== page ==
When God Does the Miracle We Didn’t Ask For
Countless childhood surgeries. Yearlong stints in the hospital. Verbal and physical bullying from classmates. Multiple miscarriages as a young wife. The unexpected death of a child. A debilitating progressive disease. Riveting pain. Betrayal. A husband who leaves.
If it were up to me, I would have written my story differently. Not one of those phrases would be included. Each line represents something hard. Gut wrenching. Life changing.
But now, in retrospect, I wouldn’t erase a single line.
Honestly, it is only in hindsight that I can make such a bold statement. Through all of those devastating events, I begged God to deliver me. To save my baby, to reverse my disease, to bring my husband back. Each time God said no.
Instead of Deliverance
“No” was not the answer I wanted. I was looking for miraculous answers to prayer, a return to normalcy, relief from the pain. I wanted the kind of grace that would deliver me from my circumstances.
God, in his mercy, offered his sustaining grace.
At first, I rejected it as insufficient. I wanted deliverance. Not sustenance. I wanted the pain to stop, not to be held up through the pain. I was just like the children of Israel who rejoiced at God’s delivering grace in the parting of the Red Sea, but complained bitterly at his sustaining grace in the provision of manna.
With every heartache I wanted a Red Sea miracle. A miracle that would astonish the world, reward me for my faithfulness, make my life glorious. I didn’t want manna.
But God knew better. Each day he continued to put manna before me. At first, I grumbled. It seemed like second best. It wasn’t the feast I envisioned. It was bland and monotonous. But after a while, I began to taste the manna, embrace it, and savor its sweetness.
A Far Deeper Work
This manna, this sustaining grace, is what upheld me. It revived me when I was weak. It drove me to my knees. And unlike delivering grace, which once received, inadvertently moved me to greater independence from God, sustaining grace kept me tethered to him. I needed it every day. Like manna, it was new every morning.
God has delivered me and answered some prayers with a resounding “yes” in jaw-dropping, supernatural ways. I look back at them with gratitude and awe. Yet after those prayers were answered, I went back to my everyday life, often less dependent on God. But the answers of “no” or “wait,” and those answered by imperceptible degrees over time have done a far deeper work in my soul. They have kept me connected to the Giver and not his gifts. They have forced me to seek him. And in seeking him, I have discovered the intimacy of his fellowship.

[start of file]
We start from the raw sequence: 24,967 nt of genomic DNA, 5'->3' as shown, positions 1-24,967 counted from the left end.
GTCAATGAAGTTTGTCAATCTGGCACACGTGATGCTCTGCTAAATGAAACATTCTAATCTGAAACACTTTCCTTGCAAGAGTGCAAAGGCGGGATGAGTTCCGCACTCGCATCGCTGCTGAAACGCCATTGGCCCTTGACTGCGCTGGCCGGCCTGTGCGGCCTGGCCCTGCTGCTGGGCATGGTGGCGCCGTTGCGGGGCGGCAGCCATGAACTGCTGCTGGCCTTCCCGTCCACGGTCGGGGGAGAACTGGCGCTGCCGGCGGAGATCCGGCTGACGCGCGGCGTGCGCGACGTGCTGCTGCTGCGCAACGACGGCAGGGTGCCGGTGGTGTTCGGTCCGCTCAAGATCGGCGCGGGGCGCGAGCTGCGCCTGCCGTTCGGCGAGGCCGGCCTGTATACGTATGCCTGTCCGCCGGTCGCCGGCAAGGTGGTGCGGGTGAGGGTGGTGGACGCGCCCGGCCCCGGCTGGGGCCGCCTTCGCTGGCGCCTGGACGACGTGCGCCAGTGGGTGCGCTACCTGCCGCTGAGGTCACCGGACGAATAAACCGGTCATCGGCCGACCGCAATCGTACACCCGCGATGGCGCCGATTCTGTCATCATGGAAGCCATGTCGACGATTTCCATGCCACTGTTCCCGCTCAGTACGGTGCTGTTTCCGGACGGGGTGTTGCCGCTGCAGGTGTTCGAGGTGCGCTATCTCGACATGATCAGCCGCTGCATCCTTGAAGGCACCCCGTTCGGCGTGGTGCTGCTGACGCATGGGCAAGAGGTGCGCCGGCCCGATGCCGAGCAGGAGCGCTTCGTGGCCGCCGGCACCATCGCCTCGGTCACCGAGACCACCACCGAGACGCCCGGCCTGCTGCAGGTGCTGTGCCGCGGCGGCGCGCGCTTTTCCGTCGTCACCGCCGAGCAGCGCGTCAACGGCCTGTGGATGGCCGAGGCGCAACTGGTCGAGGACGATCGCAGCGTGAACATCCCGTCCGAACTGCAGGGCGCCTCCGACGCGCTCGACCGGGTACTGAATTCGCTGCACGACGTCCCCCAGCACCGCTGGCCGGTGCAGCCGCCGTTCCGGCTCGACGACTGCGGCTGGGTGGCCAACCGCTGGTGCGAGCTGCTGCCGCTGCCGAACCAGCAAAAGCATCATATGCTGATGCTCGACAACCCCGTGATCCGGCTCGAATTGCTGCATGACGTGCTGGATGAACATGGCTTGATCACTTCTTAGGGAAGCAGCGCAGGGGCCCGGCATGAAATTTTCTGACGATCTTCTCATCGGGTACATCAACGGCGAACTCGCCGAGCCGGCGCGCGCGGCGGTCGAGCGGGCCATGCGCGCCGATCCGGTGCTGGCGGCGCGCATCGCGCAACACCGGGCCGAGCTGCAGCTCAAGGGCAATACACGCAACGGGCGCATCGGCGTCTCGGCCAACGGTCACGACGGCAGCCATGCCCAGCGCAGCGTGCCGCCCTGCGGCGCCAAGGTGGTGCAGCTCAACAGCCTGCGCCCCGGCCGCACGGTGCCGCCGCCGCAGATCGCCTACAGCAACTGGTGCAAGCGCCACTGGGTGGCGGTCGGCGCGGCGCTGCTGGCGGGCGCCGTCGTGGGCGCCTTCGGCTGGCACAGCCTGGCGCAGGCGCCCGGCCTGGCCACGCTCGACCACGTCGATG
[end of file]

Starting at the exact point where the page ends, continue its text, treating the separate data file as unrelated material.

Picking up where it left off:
In the midst of my deepest pain, in the darkness, God’s presence has been unmistakable. Through excruciating struggles, he speaks to me. He comforts me through his word. He whispers to me in the dark, as I lie awake on my tear-stained pillow. He sings beautiful songs over me of his love.
The Joy of His Manna
At first, I just want the agony to go away. I don’t rejoice in the moment. I don’t rejoice at all. But as I cling to God and his promises, he sustains me. Joy is at first elusive. I have glimpses of delight, but it is mostly slow and incremental.
Yet over time, I realize I have an inexplicable joy. Not in my circumstances but in the God who cares so fiercely for me. Eating the everyday, bland, sometimes unwelcome manna produces a joy beyond my wildest imaginings.
I have found that this joy, which is often birthed out of suffering, can never be taken away; it only gets richer over time. My circumstances cannot diminish it. It produces lasting fruit like endurance, character, and hope. It draws me to God in breathtaking ways. It achieves a weight of glory that is beyond all comparison.
I still pray earnestly for deliverance, for the many things I long to see changed, both in my life and in the world. That is right. It’s biblical. We need to bring our requests to God.
But much as I long for deliverance, for delivering grace, I see the exquisite blessing in sustaining grace. It’s not about getting what I want; it’s about God giving me what I desperately need: himself.